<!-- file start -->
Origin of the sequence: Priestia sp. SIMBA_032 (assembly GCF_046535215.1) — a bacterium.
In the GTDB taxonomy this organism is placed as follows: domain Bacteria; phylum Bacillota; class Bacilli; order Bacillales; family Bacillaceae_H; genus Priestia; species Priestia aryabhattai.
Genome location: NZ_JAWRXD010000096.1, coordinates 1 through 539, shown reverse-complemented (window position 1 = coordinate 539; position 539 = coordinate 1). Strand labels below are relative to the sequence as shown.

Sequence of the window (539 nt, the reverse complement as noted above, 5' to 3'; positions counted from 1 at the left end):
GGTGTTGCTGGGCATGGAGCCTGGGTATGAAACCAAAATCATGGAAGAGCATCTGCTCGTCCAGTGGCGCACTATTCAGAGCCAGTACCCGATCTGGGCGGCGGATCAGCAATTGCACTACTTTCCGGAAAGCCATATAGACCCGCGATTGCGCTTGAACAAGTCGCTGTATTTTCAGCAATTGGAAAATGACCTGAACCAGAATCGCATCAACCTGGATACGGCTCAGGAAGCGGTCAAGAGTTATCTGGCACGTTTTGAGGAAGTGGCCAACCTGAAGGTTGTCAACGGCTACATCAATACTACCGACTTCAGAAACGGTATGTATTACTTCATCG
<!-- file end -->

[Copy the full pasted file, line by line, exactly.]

Origin of the sequence: Priestia sp. SIMBA_032 (assembly GCF_046535215.1) — a bacterium.
In the GTDB taxonomy this organism is placed as follows: domain Bacteria; phylum Bacillota; class Bacilli; order Bacillales; family Bacillaceae_H; genus Priestia; species Priestia aryabhattai.
Genome location: NZ_JAWRXD010000096.1, coordinates 1 through 539, shown reverse-complemented (window position 1 = coordinate 539; position 539 = coordinate 1). Strand labels below are relative to the sequence as shown.

Sequence of the window (539 nt, the reverse complement as noted above, 5' to 3'; positions counted from 1 at the left end):
GGTGTTGCTGGGCATGGAGCCTGGGTATGAAACCAAAATCATGGAAGAGCATCTGCTCGTCCAGTGGCGCACTATTCAGAGCCAGTACCCGATCTGGGCGGCGGATCAGCAATTGCACTACTTTCCGGAAAGCCATATAGACCCGCGATTGCGCTTGAACAAGTCGCTGTATTTTCAGCAATTGGAAAATGACCTGAACCAGAATCGCATCAACCTGGATACGGCTCAGGAAGCGGTCAAGAGTTATCTGGCACGTTTTGAGGAAGTGGCCAACCTGAAGGTTGTCAACGGCTACATCAATACTACCGACTTCAGAAACGGTATGTATTACTTCATCG